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2015 (6) TMI 638 - ITAT MUMBAI

2015 (6) TMI 638 - ITAT MUMBAI - TMI - Leave and licence income - assessability under “income from other sources” or “profits and gains of business or profession” - Held that:- Assessee, in furtherance of its object of Memorandum of Association, had leased out the premises, which in turn was subleased on leave and licence basis, thus the intention of the assessee was to exploit the asset leased by it, by way of letting out the same, then such letting out activity is in furtherance of assessee’s .....

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e close of the year on 31.03.2003 the agreement with American Express Bank had come to an end and the assessee entered into a fresh agreement with British High Commission again establishes the case of the assessee, that it is involved in a systematic and organized activity of leasing out its premises, which in turn are not owned by the assessee. In the totality of the above facts and circumstances we hold that the lease rent received by the assessee is assessable as income from business in the h .....

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i Naval Kumar - Held that:- As decided in assessee’s own case relating to assessment year 2003-04 it is held an overall appreciation of the evidence and explanation submitted on behalf of the assessee, we are of the view that the assessee has failed to explain and substantiate that the expenditure on staff training and salary pad to Mr. Naval Kumar was wholly and exclusively for the purpose of business of the assessee. We, therefore, confirm the orders of revenue authorities - Decided against as .....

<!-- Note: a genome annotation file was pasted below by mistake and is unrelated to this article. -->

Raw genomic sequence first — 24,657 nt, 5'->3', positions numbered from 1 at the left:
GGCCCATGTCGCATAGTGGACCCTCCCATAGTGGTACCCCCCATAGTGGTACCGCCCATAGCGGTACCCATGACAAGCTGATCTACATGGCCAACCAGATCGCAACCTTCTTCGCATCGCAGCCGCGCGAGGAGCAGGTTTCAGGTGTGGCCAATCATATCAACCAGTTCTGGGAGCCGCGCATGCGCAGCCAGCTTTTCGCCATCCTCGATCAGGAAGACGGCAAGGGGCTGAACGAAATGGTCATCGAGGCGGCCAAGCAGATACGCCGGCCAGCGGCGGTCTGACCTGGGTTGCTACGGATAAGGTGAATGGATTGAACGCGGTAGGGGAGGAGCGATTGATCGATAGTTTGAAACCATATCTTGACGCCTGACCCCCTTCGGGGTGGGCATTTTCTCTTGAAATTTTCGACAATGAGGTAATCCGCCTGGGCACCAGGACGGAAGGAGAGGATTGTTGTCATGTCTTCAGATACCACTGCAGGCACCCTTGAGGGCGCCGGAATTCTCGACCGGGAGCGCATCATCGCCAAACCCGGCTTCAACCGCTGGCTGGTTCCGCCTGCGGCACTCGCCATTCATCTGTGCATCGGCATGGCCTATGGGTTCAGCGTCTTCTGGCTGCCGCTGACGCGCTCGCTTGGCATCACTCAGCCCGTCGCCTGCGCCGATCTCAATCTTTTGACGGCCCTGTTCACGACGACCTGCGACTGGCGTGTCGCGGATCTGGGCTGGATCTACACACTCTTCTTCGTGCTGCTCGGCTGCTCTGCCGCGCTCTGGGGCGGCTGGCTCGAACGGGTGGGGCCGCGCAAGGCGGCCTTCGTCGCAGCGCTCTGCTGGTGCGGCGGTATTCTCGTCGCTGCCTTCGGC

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ted 12.03.2010 had restored the issue back to the file of the Tribunal to adjudicate the issue raised by the assessee vide ground 3 of the appeal. In view thereof the only issue to adjudicated in assessment year 2003-04 is on account of ground of appeal No. 1, which reads as under: - 1. The CIT(A) erred in confirming the action of the assessing officer ( AO ) in assessing the leave and licence income of ₹ 54,67,500 under the head income from other sources instead of income under the head p .....

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eads as under: - 1. On the fact and circumstances of the case as well as in Law, the Learned CIT(A) has erred in confirming the action of the Assessing Officer in treating the Business Income as Income From Other Sources without considering the facts & circumstances of the case. The Assessee is also in appeal in assessment year 2005-06 on another issue as per ground of appeal No. 2, which reads as under: - 2. On the fact and circumstances of the case as well as in Law, the Learned CIT(A) has .....

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icence income received by assessee and whether the same has to be assessed as profit and gains of business or as income from other sources. The Tribunal, in the first round of appeal, vide order dated 31st October, 2008 had appreciated the facts of the case wherein the assessee under an agreement dated 16.11.2000 styled as leave and licence agreement granted licence to M/s. American Express Bank Ltd. to use the premises of which it was the lessee. The licence fee was fixed at 13,66,875/- as quar .....